Much can be said of Terrance Malick’s distinctive body of work. Some might consider his style pretentious, his storytelling low on substance, and his vision devoid of reason. Others, like myself, see profound beauty and wisdom in the paintings that he so meticulously brings to life. His 1998 war drama is quite possibly the best example of pure cinematic storytelling, as told by the magic of cinematography and the power of music.
The movie is an adaptation of James Jones’ 1962 novel of the same name, and tells the story of 1st battalion foot soldiers known collectively as C-for-Charlie. As the warriors venture deeper into the hostile war zone, they each reflect on their lives, families and strategical choices, wondering whether the fight is really worth the price of their fellow men. Because in war there is no mercy, no kindness, and no humanity to help you.
“The Thin Red Line” isn’t as loud as “Saving Private Ryan”, nor is it as patriotic as “Born on the Fourth of July”. It really exists in a category of its own, throwing away any sense of pride and glory to show us the true, tragic and gritty realism of what it means to be at war – not just with an opposing enemy, but with yourself. It dares to question the very means of warfare, which is done poetically through internal monologues and comparative juxtapositions of idyllic nature and destructive weaponry. It really is quite amazing how much can be said with so little dialogue, and Malick certainly is a man of few words. He likes to dwell on the small things, from the slow-growing plants to the mild breeze that blows across a field of wheat. At first glance, these things may not seem to hold any greater significance, but the more you think about it, the more it makes sense. Take the opening shot of the film, for an example, which shows a crocodile submerging from a jungle river, camouflaged and ready to strike down on the next unfortunate animal that comes close to it. The casual viewer is almost guaranteed to miss out on the symbolic value here, but upon closer inspection, the observant analyst will notice that it ties closely together with the overall theme of unexplainable human hatred. Are we fundamentally part of a nature that is at war with itself? Is the act of killing just built into our genetic programming? Visual, thought-provoking storytelling such as this is spread all throughout the course of the film, creating a multi-layered experience unlike anything you’ll come across in mainstream cinema.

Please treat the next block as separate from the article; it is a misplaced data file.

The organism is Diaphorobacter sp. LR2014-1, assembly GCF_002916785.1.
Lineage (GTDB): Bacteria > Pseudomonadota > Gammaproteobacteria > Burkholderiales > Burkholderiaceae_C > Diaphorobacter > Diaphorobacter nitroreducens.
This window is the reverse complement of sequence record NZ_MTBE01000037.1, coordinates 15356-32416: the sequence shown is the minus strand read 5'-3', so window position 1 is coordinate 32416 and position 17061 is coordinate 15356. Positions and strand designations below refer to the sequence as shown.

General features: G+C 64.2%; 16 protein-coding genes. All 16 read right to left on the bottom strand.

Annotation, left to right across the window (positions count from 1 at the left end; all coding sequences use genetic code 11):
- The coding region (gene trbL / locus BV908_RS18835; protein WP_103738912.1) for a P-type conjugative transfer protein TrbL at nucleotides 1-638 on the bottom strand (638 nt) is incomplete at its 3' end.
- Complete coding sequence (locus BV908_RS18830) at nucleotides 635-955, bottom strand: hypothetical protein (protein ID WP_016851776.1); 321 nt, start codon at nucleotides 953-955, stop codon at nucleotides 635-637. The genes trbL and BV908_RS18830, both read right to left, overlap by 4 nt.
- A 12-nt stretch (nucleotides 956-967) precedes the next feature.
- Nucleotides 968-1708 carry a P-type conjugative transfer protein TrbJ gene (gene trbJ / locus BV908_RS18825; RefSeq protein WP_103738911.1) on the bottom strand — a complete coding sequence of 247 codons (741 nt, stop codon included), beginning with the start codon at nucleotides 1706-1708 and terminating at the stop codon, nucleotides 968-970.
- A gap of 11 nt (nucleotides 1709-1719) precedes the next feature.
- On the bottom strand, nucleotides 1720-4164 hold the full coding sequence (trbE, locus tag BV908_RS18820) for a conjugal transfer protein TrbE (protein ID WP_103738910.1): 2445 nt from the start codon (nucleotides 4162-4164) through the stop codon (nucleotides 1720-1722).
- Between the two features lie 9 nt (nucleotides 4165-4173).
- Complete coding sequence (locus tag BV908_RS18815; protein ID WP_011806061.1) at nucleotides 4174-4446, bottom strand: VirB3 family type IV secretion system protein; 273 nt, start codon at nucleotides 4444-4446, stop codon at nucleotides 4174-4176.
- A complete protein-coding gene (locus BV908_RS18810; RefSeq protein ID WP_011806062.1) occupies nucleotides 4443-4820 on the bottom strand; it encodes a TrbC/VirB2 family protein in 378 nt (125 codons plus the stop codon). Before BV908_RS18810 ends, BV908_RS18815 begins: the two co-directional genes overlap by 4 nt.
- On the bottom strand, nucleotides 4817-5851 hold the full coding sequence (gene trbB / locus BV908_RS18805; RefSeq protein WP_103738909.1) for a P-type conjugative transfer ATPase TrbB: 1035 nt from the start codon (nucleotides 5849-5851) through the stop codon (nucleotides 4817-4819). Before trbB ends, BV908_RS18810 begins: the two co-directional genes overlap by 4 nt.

I’m sure by now some people will feel tempted to ask whether it really is necessary to put the entire message in between the lines, rather than giving us something we can all understand. To that question my response would be a split answer, because on one hand, I totally get that not everyone is equally inclined to pick up on the various signals sent out by the filmmakers. But then again, I also feel that just because we don’t fully comprehend something, it doesn’t mean we should dumb it down for the sake of getting the point across. Instead we should strive to promote contemplation and patience among the audience, and remind everyone that there was actually a time when the camera alone could make us feel, think and act. Today we are so used to being fed with a silver spoon of exposition, that we don’t think we can even handle something with more substance than Michael Bay’s “Pearl Harbor”. So to everyone who says that “The Thin Red Line” is a pretentious art house picture that no one will get, I think you are underestimating the human intellect. Just listen to the beautiful score by Hans Zimmer, and tell me you don’t feel anything at all. Look at the very last frame of the film, and tell me you don’t have the faintest idea of what is trying to be communicated. The only thing keeping all of us from understanding is ourselves, and Malick knows that. He sees through the obvious and into the potential of the human mind. He challenges us to experience and feel, and then think about what we just felt. That is the quintessence of “The Thin Red Line”, a movie that doesn’t shy away from reality. It doesn’t choose a side. Nobody wins in the game of war. It just wants you to feel, think and act.